D-Day Facts, Significance & MoreUpdated: December 23, 2022
On June 6, 1944, Allied soldiers bravely stormed the beaches of Normandy, France. The Normandy beaches were chosen because of the range of air cover, and it was the shortest distance from Great Britain. Five landing beaches were selected for the assault: Utah, Omaha, Gold, Juno, and Sword. As dawn broke, the largest armada assembled began its assault on the beaches of Normandy. By the end of the day, the Atlantic Wall, (which took the Germans years to build), had fallen and the invasion was a success. The events of D-Day forged partnerships and reinforced trans-Atlantic bonds that remain strong today.
D-Day will be commemorated on Tuesday, June 6, 2023, the 79th anniversary of D-Day also known as the Allied Invasion of Normandy.
The significance of the D-Day landings is that they represented a major turning point in World War II and allow us to reflect on those who gave their lives to guarantee the freedom enjoyed today. Less than a year after the invasion, the Allies formally accepted Nazi Germany’s surrender.
The D-Day invasion, or Normandy landings, were part of a top-secret mission called “Operation Overlord.” They marked the beginning of the end of World War II and the liberation of German-occupied Western Europe. The D-Day landings broke the Atlantic wall which was thought to be unbreakable and allowed the Allies to successfully complete the liberation of Western Europe. After the victory in Normandy, Paris was liberated in August 1944 as the Allies pushed slowly eastward and the Soviet Union moved toward Berlin.
Adolf Hitler launched one final unsuccessful counteroffensive in December 1944 at the Battle of the Bulge, called “the greatest American battle of the war” by Winston Churchill. While the battle was intended to split Allied lines and force negotiated peace, American forces were able to contain the battle and inflict heavier losses on the German forces.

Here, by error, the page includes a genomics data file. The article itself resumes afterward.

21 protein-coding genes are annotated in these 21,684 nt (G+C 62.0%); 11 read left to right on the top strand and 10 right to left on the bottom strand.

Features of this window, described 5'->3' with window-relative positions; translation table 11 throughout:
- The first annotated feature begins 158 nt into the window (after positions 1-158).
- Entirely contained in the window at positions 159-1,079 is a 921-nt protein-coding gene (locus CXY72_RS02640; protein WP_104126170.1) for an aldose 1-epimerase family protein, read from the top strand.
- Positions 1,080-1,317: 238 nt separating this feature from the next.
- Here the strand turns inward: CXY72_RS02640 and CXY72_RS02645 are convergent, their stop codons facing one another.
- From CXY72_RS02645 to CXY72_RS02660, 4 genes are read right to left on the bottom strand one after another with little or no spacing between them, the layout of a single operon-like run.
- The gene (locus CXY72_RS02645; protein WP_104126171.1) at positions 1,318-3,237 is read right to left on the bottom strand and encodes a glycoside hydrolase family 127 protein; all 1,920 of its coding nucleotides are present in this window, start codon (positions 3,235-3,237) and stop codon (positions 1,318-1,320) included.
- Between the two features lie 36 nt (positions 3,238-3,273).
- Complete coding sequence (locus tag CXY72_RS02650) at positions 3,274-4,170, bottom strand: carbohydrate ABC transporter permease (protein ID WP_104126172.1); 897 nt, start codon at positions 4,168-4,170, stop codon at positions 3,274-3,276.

The fighting would continue for another month, but Hitler’s last chance at stopping the Allies from advancing from the west was lost. The war in Europe was officially over on May 8, 1945, otherwise known as Victory in Europe Day or V-E Day.
There is no general consensus on how D-Day was coined. Many believe it simply means Day. During WWII allied forces used the terms D-Day and H-Hour for the day and hour on which a combat attack or operation was initiated. The letters are derived from the words, “D” for the day of the invasion and “H” for the hour the operation was to begin. However, the French maintain it stood for “disembarkation” while others say “debarkation.” So, like many questions in history, the answer remains up for debate.
- 150,000 Allied soldiers land on the shores of Normandy.
- 5,000 vessels with 30,000 vehicles crossed the English Channel to France.
- 13,000 men parachuted into France.
- 11,000 planes were involved.
- More than 300 planes dropped bombs.
- 9,000 allied soldiers were dead or wounded after the first day.
- At Omaha Beach, 9,387 Americans are buried.
- The beaches were approximately 200 yards before any natural protection.
- Factors to determine D-Day included the need for a long day, a day near a full moon (to guide ships/airborne troops), and strong tides.
- D-Day was scheduled one day earlier, but due to weather concerns, General Eisenhower moved the date to June 6.
- The beaches of Normandy were so named as part of the five sectors of the Allied invasion. The beaches are still known today by the D-Day code names.
- Utah Beach